Searching over 5,500,000 cases.


searching
Buy This Entire Record For $7.95

Official citation and/or docket number and footnotes (if any) for this case available with purchase.

Learn more about what you receive with purchase of this case.

People v. Hill

SUPREME COURT OF ILLINOIS.


OPINION FILED FEBRUARY 22, 1980.

THE PEOPLE OF THE STATE OF ILLINOIS, APPELLEE,

v.

WILLIAM RODERICK HILL, APPELLANT.

Appeal from the Circuit Court of Cook County, the Hon. John J. Moran, Judge, presiding.

MR. CHIEF JUSTICE GOLDENHERSH DELIVERED THE OPINION OF THE COURT:

In a jury trial in the circuit court of Cook County, defendant, William Roderick Hill, was found guilty of two counts of murder and one count of conspiracy to commit murder. At the request of the People, pursuant to section 9-1(d) of the Criminal Code of 1961 (Ill. Rev. Stat. 1977, ch. 38, par. 9-1(d)), a separate sentencing proceeding was conducted before the jury which had found defendant guilty. The jury returned a verdict recommending that defendant be sentenced to death, and the circuit court imposed sentence in accordance with the jury's recommendation. The circuit court also sentenced defendant to a term of imprisonment of not less than 6 years and 8 months nor more than 20 years for conspiracy. Defendant appeals directly to this court. Ill. Const. 1970, art. VI, sec. 4(b); Ill. Rev. Stat. 1977, ch. 38, par. 9-1(i); 73 Ill.2d R. 606.

Defendant, together with Dr. Max Murphy Kaye, was indicted for the murders of Allen Zipperstein on August 23, 1974, and Robert Fields on January 18, 1975. Dr. Kaye died prior to the trial. The People's witness, Vernice Geary, a dental assistant employed by Dr. Kaye, testified that Kaye had become angry with Robert Fields and said he would pay someone to kill him. Ms. Geary related the offer to defendant, who said he would do it. Approximately two weeks later she saw defendant and Dr. Kaye talking together. Later, she was asked to deliver to defendant a street diagram, a description of a car, and a picture of Robert Fields. When Dr. Kaye learned of the death of Allen Zipperstein, he told Ms. Geary that defendant had killed the wrong man. Nevertheless, Dr. Kaye paid defendant one-half of the agreed sum in cash, which Ms. Geary delivered. Thereafter defendant told her that as a matter of pride he would "finish the job." On the day Robert Fields was killed, defendant called Ms. Geary, told her he "took care of that job," and demanded more money.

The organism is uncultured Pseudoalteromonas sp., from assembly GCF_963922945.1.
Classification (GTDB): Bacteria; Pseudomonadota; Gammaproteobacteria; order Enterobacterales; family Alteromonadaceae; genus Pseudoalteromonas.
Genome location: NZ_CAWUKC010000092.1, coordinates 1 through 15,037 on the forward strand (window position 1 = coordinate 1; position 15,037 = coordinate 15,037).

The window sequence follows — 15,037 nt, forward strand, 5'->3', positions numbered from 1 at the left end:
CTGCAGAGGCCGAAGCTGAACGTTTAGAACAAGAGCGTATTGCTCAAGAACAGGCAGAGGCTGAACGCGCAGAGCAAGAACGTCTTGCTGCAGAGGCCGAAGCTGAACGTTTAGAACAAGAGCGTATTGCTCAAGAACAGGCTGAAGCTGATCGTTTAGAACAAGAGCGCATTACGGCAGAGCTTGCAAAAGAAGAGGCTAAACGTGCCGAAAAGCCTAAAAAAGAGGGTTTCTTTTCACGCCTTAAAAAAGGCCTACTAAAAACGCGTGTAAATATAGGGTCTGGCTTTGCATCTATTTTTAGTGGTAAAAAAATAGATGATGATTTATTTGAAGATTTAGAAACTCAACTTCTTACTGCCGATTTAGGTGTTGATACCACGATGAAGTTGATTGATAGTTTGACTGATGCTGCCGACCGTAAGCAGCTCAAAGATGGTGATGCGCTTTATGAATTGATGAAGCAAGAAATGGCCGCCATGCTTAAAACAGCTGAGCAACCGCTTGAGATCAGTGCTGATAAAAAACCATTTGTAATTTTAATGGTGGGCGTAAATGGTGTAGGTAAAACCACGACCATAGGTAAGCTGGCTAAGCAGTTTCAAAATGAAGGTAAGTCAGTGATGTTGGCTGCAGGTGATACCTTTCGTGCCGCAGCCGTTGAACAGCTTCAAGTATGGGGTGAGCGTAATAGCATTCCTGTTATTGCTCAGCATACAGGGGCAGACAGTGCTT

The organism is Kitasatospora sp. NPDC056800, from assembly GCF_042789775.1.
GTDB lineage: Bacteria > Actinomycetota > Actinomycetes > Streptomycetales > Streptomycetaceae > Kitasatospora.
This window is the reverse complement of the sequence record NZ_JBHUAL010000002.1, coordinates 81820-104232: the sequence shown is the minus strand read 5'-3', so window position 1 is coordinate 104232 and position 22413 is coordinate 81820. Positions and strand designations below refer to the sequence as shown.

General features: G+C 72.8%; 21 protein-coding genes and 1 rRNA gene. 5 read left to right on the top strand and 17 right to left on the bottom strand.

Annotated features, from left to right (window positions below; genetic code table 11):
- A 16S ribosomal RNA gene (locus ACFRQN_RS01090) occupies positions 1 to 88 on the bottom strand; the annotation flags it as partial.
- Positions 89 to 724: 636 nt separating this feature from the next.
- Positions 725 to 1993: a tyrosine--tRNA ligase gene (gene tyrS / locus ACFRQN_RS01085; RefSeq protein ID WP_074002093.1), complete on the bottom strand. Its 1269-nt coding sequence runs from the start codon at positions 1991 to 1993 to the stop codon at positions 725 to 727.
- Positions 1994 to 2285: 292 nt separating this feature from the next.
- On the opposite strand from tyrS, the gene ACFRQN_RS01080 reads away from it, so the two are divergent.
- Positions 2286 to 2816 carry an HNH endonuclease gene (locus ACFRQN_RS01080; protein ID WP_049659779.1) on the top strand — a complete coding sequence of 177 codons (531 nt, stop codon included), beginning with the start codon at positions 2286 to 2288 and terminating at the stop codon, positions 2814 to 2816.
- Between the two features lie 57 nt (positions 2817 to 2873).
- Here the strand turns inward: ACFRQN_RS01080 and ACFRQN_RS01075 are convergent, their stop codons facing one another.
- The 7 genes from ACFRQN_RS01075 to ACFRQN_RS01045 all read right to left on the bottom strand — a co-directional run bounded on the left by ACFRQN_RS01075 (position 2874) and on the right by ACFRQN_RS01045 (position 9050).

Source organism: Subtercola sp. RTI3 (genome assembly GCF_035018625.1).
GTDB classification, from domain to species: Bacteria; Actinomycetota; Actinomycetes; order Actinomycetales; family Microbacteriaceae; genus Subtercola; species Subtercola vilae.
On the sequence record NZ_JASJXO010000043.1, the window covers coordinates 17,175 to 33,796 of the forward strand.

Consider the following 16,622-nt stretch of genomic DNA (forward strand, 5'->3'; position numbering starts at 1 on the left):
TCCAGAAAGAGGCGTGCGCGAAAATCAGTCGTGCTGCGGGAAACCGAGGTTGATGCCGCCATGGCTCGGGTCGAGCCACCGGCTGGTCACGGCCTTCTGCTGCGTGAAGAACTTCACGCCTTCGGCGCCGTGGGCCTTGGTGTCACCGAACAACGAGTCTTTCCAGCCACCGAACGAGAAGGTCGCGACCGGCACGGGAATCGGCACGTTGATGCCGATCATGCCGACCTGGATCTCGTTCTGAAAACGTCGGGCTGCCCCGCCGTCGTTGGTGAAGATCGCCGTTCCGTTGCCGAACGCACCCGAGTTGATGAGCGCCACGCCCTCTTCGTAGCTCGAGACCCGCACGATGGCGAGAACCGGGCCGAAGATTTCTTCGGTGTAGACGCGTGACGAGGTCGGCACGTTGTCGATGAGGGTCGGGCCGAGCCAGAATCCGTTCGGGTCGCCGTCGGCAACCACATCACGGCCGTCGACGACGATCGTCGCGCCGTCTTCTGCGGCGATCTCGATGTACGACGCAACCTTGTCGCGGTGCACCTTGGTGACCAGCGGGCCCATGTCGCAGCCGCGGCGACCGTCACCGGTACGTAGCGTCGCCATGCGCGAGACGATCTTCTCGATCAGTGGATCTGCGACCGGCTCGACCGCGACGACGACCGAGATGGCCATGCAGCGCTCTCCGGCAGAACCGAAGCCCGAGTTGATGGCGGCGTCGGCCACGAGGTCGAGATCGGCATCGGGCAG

Thyra Hart testified that she had met defendant at his place of employment. Shortly after meeting Ms. Hart, defendant told her that he had killed Allen Zipperstein for $10,000. A week later he showed her a checked sports jacket, identified at trial by other witnesses as the one worn by Allen Zipperstein's killer, and told her that he was wearing it at the time of the killing. Ms. Hart also testified that defendant described to her his preparations to kill Robert Fields. He had visited the Fields home "dressed as a gas man," knew Fields' habits well, and knew what kind of car he drove. After Robert Fields was killed, Ms. Hart was contacted by the police. She testified that shortly thereafter defendant demanded to see her, saying he knew she had talked to the police. She went to his place of employment and defendant would not permit her to leave until he ascertained from the newspaper that the police had no new leads.

The People adduced the testimony of a number of other witnesses and introduced into evidence many exhibits which we find it unnecessary to summarize or describe; it suffices to say that the evidence supports the jury's verdict finding defendant guilty.

We consider first defendant's contention that the circuit court erred in admitting into evidence testimony concerning certain admissions made by defendant in the course of plea bargaining and that the error was so prejudicial as to require reversal. During the presentation of the People's case defendant moved orally for an order in limine to exclude all testimony concerning an offer by defendant to plead guilty to the two murders. The statements were made by defendant in the course of a conversation with Joseph Urso, an assistant State's Attorney who at the time of defendant's arrest was chief of the Cook County State's Attorney Felony Review Unit. The motion did not seek to exclude any other portion of the conversation. Following argument the circuit court denied the motion. Urso testified that after being confronted with the taped statement of A.J. Thomas, an alleged accomplice, defendant stated that "You have me on Fields, but not on Zipperstein." Defendant then asked to speak to Investigator Dvorak of the Chicago Police Department. Urso left the room while defendant talked with Dvorak, and upon returning to the room was told by defendant that he had killed Fields. Urso testified to additional statements made by defendant that he had studied Fields' habits and knew when he arrived at and what time he left work, and the kind of car he drove. He also stated that he had gone to Fields' house and, in order to be admitted, pretended to be a gas meter reader. He was then asked if he would give a statement to a court reporter. He stated that he wanted to see "the honcho." He repeated that he wanted to see "the honcho, the head man." Urso replied that he "guessed I was the honcho because I determined what he was going to be charged with." The following ensued: